Voices From Haiti
“Although I’m a musician, my heart really lies with connecting people.”
Nathalie Joachim is a first generation Haitian American classical musician whose 2019 album Fanm d’Ayiti (Women of Haiti) was nominated for a Grammy for Best World Music Album. Flute, strings and electronics all play into the sound, but it’s the voice elements—hers and the voices of Haitian women, that made Fanm d’Ayiti such a special project for Nathalie.
The desire to connect with female voices from Haiti came after the passing of Nathalie’s maternal grandmother, an influential person in her own life. Music-making was central to their relationship and her grandmother’s voice was representative of a lot of Haitian women. Nathalie recalls a common experience among Haitian children who have memories of female voices while growing up, whether it’s their mother while cooking, grandmother while cleaning or other women who create community and home spaces.
“I was given an opportunity to bring light to the voices of female artists from Haiti. That really made me look into my own culture and history,” she says, “I found not only beautiful music but also beautiful stories of women who were truly, deeply committed to uplifting the people of Haiti through their work. I wanted the story to not just be about these women, but really from them, from their families, going to the spaces where they made music, to the communities where they grew up, the communities they continue to support.”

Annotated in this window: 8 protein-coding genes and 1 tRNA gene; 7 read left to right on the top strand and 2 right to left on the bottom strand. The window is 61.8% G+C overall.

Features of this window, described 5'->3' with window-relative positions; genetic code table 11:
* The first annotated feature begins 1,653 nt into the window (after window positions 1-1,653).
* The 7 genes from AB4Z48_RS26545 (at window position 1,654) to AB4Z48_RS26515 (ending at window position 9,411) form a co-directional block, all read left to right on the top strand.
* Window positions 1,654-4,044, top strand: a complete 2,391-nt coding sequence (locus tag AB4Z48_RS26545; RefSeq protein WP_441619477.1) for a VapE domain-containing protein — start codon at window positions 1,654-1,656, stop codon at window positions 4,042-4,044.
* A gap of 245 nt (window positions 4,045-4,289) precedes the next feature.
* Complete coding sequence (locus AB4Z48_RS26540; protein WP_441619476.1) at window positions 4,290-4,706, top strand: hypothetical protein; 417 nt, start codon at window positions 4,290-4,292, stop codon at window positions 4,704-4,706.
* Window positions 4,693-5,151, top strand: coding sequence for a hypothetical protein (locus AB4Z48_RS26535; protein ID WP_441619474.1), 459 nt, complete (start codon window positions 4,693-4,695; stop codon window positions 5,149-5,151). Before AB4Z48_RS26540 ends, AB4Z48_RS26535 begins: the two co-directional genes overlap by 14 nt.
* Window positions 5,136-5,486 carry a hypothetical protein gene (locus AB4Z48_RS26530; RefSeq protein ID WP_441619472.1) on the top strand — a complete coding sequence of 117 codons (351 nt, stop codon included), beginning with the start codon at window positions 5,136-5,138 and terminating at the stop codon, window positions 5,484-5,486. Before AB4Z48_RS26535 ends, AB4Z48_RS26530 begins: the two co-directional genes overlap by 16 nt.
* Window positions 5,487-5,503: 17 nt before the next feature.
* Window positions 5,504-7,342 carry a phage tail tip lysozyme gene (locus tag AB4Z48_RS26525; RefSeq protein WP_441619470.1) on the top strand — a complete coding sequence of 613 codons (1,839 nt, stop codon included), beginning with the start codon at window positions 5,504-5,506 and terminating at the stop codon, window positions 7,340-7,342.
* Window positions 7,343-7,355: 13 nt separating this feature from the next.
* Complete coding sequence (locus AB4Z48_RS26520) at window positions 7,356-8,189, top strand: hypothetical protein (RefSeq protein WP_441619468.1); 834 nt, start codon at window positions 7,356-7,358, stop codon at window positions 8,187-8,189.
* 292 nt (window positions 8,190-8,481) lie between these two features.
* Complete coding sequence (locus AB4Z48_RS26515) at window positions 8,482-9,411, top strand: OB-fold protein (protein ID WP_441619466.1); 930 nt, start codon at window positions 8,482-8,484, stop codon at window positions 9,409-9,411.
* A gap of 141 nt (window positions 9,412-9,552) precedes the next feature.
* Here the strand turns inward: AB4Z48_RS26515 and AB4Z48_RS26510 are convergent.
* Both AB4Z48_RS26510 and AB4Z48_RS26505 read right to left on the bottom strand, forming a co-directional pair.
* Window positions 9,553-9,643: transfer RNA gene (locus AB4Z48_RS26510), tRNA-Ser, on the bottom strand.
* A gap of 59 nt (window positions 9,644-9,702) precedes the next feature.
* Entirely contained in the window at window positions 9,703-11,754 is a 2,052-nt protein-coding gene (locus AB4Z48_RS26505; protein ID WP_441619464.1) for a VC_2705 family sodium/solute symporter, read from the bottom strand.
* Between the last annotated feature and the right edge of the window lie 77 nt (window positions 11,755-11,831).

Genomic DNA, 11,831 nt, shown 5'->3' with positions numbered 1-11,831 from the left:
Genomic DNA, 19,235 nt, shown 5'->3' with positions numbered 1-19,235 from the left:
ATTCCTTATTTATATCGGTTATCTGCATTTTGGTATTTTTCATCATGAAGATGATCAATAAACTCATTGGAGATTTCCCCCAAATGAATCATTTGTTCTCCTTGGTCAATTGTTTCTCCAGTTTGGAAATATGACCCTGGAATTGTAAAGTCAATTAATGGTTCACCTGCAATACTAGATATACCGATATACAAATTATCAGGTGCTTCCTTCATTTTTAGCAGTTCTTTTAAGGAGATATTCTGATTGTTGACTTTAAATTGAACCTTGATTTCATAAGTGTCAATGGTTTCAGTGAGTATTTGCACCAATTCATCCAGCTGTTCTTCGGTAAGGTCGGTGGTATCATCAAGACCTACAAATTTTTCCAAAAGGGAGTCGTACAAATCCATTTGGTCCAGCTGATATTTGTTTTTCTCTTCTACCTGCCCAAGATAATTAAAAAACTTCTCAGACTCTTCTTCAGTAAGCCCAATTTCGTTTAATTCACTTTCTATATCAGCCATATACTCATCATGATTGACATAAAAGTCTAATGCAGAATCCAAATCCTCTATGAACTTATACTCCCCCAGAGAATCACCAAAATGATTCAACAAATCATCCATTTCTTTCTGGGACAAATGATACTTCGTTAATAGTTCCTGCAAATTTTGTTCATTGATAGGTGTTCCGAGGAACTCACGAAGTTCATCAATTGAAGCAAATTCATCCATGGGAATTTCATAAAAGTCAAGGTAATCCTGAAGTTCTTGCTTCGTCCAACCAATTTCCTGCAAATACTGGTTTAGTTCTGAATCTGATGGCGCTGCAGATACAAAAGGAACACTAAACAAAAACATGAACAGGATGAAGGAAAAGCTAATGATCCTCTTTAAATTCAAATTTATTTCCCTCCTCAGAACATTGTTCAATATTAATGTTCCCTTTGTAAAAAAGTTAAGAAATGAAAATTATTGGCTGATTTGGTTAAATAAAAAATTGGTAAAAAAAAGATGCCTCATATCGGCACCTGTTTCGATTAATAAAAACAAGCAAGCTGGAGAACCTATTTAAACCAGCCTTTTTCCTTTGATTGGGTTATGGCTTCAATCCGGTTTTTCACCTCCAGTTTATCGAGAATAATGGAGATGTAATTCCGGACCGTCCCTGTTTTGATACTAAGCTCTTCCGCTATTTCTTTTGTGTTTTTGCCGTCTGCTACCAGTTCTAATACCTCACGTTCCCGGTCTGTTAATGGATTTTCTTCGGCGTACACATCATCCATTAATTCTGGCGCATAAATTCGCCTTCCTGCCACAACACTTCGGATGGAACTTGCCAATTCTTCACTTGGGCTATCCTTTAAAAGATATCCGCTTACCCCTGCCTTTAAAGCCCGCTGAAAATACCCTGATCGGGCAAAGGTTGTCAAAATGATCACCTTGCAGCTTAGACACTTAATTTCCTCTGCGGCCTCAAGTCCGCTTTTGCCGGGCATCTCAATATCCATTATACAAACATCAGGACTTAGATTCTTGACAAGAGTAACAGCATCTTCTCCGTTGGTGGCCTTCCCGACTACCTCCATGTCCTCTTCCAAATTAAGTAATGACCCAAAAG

The journey was an emotional one for Nathalie, claiming her full identity in one project—Haitian American, Black woman and artist. She knew the cover art for the album needed to convey all of these elements and especially the stories she carried from Haitian women. Erin Robinson, aka Brooklyn Dolly, was the perfect collaborator and the two found immediate synergy. “When I was thinking about all of these beautiful black women that were centered in Fanm d’Ayiti, … I knew her voice was very much in line with the spirit of the record.”
Nathalie sent Erin some works in a popular style of Haitian folkloric art, depicting women at work in marketplaces or taking care of their families at home, as inspiration. Erin interpreted it with a piece that simultaneously honors the tradition which informs the album while nodding to the modern visions that each woman has. “It was just gorgeous,” Nathalie says.
Now a large version of the artwork hangs—Framebridged—in pride of place on Nathalie’s wall. “It’s amazing to wake up and have this beautiful symbol of my Haitian heritage in this moment in history, to have this beautiful symbol of blackness in my own space and celebrating our beauty.”
Read more about Nathalie Joachim and listen to Fanm d’Ayiti here.